WordPress as a static website generator


I’ve been blogging for 5 years now. This site is something like my 3rd or 4th attempt at having a blog that actually was maintained and did not die in a few months. It’s been hard work. The whole first year I wrote every day, just to get into the habit and it payed off. I often get job offers and meet interesting people through my writings.

When I first started my choice was to use Tumblr, because at the moment it seemed like if I used something very simple it would be easier to maintain and it would help me keep my interest. For the most part it worked. The first years I did a lot of posts and kept the momentum going. Tumblr allowed me to publish little pieces of content that kept the blog active and in the top of my mind.

After a few incidents with the Tumblr service (they where down for a few days) I decided that elweb was mature enough to get a makeover and also it’s own hosting. I was already paying for a VPS that wasn’t getting a lot of use so it was perfect. This blog became a WordPress site and it got a new look courtesy of the iA Template for WordPress. I really love that template. The only bad thing about it was that every few days someone accused me of stealing their design. That’s not a good thing if you earn a living designing websites.

After a while on WordPress, the site started feeling a little slow and Jekyll and Octopress where the cool kids on the block. The idea of having my site hosted as static files seemed great so I gave Jekyll a try. After a few hours of playing, it seemed that the transition would be very complicated. I had hundreds of blog posts that needed to be converted to markdown and also I had to figure out how to do forwards for all the old urls. I gave up.

Then I tried Octopress just to confirm that I was not giving up too easy and I have to say that it looks a lot better out of the box and it has everything I want except a custom template. So the idea was to hack a very simple template, just like the one this site uses now and maybe take advantage of some of the cool plugins Octopress has. Turns out it’s a lot harder that I thought. After spending a whole day trying to get to a point where I could actually understand how to implement a custom theme I was really frustrated and decided that maybe I was not beign successful because I was using a Ruby tool and I’m not a Ruby expert. So the next idea was to try something made in Python.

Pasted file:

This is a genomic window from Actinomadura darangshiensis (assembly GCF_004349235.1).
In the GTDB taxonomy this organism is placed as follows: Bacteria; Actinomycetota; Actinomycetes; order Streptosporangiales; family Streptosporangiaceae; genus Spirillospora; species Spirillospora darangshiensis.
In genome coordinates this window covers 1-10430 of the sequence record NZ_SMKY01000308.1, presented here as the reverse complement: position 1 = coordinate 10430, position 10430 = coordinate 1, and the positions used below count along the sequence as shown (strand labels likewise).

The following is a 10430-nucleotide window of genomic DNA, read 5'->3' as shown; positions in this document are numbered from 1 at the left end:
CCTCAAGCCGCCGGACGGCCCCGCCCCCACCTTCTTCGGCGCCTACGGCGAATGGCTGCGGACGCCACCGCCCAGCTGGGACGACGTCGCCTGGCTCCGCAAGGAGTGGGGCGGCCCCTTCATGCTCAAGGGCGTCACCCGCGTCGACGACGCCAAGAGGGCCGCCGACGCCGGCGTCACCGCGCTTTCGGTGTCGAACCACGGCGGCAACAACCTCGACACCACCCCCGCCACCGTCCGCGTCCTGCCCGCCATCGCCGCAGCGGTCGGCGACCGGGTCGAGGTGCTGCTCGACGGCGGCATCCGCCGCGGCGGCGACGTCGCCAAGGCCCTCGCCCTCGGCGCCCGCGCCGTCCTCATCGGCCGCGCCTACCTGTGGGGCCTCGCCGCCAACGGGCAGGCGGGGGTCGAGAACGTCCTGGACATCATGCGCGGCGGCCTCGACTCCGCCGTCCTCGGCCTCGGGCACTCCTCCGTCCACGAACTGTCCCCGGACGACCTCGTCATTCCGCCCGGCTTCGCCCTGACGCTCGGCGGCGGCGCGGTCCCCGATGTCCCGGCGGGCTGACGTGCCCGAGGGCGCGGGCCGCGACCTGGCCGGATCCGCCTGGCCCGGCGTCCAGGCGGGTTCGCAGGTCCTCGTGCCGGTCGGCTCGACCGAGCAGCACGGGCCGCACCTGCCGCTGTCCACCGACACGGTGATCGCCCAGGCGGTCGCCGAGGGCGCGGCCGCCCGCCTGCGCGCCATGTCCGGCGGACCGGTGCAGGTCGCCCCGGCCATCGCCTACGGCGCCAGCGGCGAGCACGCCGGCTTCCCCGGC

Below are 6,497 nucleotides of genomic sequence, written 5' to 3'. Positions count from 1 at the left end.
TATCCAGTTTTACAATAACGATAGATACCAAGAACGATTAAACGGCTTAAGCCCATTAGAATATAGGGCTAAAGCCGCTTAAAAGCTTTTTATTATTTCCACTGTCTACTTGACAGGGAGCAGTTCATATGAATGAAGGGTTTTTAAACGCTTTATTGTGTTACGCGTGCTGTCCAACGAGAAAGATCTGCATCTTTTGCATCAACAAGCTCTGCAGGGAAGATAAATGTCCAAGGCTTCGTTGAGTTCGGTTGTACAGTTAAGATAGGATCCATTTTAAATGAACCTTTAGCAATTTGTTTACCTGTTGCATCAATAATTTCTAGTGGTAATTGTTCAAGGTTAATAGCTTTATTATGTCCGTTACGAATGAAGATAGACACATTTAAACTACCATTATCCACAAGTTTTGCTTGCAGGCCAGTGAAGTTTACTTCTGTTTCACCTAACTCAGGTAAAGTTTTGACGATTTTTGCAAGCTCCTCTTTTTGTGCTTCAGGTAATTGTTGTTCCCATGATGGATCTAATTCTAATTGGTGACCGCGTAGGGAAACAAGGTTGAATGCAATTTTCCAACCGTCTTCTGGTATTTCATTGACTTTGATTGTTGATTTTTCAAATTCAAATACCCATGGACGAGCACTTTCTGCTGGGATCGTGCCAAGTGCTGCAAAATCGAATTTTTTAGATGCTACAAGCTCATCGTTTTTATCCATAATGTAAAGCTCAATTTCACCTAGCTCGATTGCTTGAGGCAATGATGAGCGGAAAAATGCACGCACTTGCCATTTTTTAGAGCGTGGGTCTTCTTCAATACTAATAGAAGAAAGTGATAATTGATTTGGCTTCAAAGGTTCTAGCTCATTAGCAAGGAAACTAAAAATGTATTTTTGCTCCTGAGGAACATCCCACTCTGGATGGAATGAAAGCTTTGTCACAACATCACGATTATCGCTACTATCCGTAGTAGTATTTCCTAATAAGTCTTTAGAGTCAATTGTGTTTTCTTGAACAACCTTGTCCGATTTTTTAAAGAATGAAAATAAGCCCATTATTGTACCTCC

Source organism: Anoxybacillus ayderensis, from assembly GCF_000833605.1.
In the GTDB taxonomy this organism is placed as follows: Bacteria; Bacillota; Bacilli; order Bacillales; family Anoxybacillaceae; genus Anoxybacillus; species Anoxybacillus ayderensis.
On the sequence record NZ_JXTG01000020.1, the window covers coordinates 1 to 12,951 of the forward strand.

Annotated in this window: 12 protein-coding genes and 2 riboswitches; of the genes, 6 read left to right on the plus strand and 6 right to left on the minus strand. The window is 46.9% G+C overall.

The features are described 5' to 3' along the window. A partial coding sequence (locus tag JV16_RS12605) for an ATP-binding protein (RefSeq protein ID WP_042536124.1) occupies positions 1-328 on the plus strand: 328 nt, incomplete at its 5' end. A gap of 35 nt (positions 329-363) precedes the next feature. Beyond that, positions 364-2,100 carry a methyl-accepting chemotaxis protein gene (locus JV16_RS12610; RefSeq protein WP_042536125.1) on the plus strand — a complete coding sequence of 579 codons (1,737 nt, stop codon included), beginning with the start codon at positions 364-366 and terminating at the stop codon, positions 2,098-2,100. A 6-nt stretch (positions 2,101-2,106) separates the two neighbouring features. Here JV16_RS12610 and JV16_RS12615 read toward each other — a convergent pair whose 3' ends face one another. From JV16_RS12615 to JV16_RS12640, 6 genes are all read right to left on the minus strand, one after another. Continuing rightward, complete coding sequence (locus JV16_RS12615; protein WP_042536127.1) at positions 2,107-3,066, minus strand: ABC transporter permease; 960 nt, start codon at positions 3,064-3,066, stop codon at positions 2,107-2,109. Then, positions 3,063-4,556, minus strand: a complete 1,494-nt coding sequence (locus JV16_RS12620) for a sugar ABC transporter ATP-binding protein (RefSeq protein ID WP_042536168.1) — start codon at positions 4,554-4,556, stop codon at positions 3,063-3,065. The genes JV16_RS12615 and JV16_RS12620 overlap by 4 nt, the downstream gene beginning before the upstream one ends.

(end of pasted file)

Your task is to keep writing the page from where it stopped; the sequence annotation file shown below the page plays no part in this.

I found Pelican, a static site generator written in Python and using a lot of the ideas I’m used to. Again after a few hours I was frustrated and tired, so I gave up.

This “cool idea” was taking me too much time. This is just a blog not my job.

Frustrated with my failed attempts I decided just to try to optimize my WordPress site. I did a lot of research and learned a lot about WordPress optimization but the one thing that changed everything was a very cool plugin called WP Super Cache. I also tried W3 Total Cache which seems to be a lot more popular and polished but it’s just not as good. WP Super Cache FTW!

This plugin is great. Basically it generates static versions of all your pages on demand and from that point on it serves the static version instead of hitting the database or even the PHP scripts. You can even integrate with Amazon S3 and Cloud Front so you get CDN distribution of your site with just a few clicks.

My site has been featured on reddit and on Hacker News a few times and it has received tens of thousands of visits in a few minutes without failing or even slowing down.

This setup made me so confident that I moved my site from the VPS to the cheapest plan that Dreamhost offers and with this plugin installed the site is just as fast. The only down side is that the admin part of WordPress is super slow because I’m hosting on a shared server. My solution for this is that I do all of my writing on Evernote and just copy paste when I’m done.

The only thing that I have to do differently is that when a post is published I just click on the Delete cache button that appears on my toolbar and that’s it. The site re-generates all pages and the site becomes super fast again.

The plugin has many options you can tweak if you are into that. But for me I just delete the cache every time I publish a new post and that’s it, no preloading or garbage collection.

So there you have it. Just install the WP Super Cache plugin and you can make your WordPress site behave like a static site from one of the popular generators out there.

The difference is that you also get to use any of thousands of WordPress plugins and themes available, an easy to understand interface that works great with non-technical collaborators and best of all, making custom themes for WordPress is super easy. Who knows, you might event get inspired and make a theme that you can sell for beer money.

As always, I want to know what you think. Do you know of better ways of doing this?

4 thoughts on “WordPress as a static website generator”

  1. Thanks mate i’m going to give this a try on a new site i am developing. I always had trouble with the speed of my WP sites but if this helps then great. thanks for the tips

  2. Thanks for this! Your experience has many correspondence points with mine, only I wasn’t smart enough to give up on the too-complicated-static-workflows. I’ll definitely be giving your recipe a shot.

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